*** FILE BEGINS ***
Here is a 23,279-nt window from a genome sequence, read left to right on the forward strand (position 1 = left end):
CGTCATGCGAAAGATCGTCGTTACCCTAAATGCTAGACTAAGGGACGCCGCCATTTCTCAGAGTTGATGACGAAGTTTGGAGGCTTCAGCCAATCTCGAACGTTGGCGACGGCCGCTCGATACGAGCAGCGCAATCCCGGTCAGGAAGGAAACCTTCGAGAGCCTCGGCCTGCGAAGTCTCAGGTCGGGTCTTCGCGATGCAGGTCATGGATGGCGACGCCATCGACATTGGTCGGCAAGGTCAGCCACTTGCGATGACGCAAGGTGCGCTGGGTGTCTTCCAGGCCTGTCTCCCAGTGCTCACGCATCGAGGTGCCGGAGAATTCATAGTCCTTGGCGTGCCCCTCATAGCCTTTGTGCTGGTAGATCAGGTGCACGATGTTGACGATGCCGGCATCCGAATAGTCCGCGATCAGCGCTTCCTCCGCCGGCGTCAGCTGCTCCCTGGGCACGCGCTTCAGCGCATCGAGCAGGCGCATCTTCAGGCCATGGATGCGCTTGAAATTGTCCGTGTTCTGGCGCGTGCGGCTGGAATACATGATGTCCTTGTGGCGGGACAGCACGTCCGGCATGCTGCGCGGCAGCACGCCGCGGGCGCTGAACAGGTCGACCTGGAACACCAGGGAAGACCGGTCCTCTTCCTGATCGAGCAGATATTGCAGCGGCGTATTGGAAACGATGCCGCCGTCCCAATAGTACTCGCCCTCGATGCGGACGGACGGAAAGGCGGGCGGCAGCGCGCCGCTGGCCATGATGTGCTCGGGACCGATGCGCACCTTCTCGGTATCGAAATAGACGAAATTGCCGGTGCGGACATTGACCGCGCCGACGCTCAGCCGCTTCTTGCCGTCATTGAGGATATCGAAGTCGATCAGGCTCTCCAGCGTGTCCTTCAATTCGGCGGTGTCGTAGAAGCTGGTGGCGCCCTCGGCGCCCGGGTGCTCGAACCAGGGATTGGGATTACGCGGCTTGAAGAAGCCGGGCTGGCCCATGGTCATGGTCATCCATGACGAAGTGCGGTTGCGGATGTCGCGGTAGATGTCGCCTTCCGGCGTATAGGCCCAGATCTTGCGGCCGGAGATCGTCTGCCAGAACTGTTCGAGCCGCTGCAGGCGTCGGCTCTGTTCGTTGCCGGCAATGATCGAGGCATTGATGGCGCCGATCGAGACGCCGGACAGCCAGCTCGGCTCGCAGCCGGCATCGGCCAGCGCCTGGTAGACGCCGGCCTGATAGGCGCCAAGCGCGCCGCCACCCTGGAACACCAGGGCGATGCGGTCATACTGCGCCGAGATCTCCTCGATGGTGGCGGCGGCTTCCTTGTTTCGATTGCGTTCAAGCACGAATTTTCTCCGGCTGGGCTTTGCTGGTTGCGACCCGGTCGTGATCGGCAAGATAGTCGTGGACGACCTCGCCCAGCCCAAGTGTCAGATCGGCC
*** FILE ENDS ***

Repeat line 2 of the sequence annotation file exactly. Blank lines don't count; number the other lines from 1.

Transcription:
CGTCATGCGAAAGATCGTCGTTACCCTAAATGCTAGACTAAGGGACGCCGCCATTTCTCAGAGTTGATGACGAAGTTTGGAGGCTTCAGCCAATCTCGAACGTTGGCGACGGCCGCTCGATACGAGCAGCGCAATCCCGGTCAGGAAGGAAACCTTCGAGAGCCTCGGCCTGCGAAGTCTCAGGTCGGGTCTTCGCGATGCAGGTCATGGATGGCGACGCCATCGACATTGGTCGGCAAGGTCAGCCACTTGCGATGACGCAAGGTGCGCTGGGTGTCTTCCAGGCCTGTCTCCCAGTGCTCACGCATCGAGGTGCCGGAGAATTCATAGTCCTTGGCGTGCCCCTCATAGCCTTTGTGCTGGTAGATCAGGTGCACGATGTTGACGATGCCGGCATCCGAATAGTCCGCGATCAGCGCTTCCTCCGCCGGCGTCAGCTGCTCCCTGGGCACGCGCTTCAGCGCATCGAGCAGGCGCATCTTCAGGCCATGGATGCGCTTGAAATTGTCCGTGTTCTGGCGCGTGCGGCTGGAATACATGATGTCCTTGTGGCGGGACAGCACGTCCGGCATGCTGCGCGGCAGCACGCCGCGGGCGCTGAACAGGTCGACCTGGAACACCAGGGAAGACCGGTCCTCTTCCTGATCGAGCAGATATTGCAGCGGCGTATTGGAAACGATGCCGCCGTCCCAATAGTACTCGCCCTCGATGCGGACGGACGGAAAGGCGGGCGGCAGCGCGCCGCTGGCCATGATGTGCTCGGGACCGATGCGCACCTTCTCGGTATCGAAATAGACGAAATTGCCGGTGCGGACATTGACCGCGCCGACGCTCAGCCGCTTCTTGCCGTCATTGAGGATATCGAAGTCGATCAGGCTCTCCAGCGTGTCCTTCAATTCGGCGGTGTCGTAGAAGCTGGTGGCGCCCTCGGCGCCCGGGTGCTCGAACCAGGGATTGGGATTACGCGGCTTGAAGAAGCCGGGCTGGCCCATGGTCATGGTCATCCATGACGAAGTGCGGTTGCGGATGTCGCGGTAGATGTCGCCTTCCGGCGTATAGGCCCAGATCTTGCGGCCGGAGATCGTCTGCCAGAACTGTTCGAGCCGCTGCAGGCGTCGGCTCTGTTCGTTGCCGGCAATGATCGAGGCATTGATGGCGCCGATCGAGACGCCGGACAGCCAGCTCGGCTCGCAGCCGGCATCGGCCAGCGCCTGGTAGACGCCGGCCTGATAGGCGCCAAGCGCGCCGCCACCCTGGAACACCAGGGCGATGCGGTCATACTGCGCCGAGATCTCCTCGATGGTGGCGGCGGCTTCCTTGTTTCGATTGCGTTCAAGCACGAATTTTCTCCGGCTGGGCTTTGCTGGTTGCGACCCGGTCGTGATCGGCAAGATAGTCGTGGACGACCTCGCCCAGCCCAAGTGTCAGATCGGCC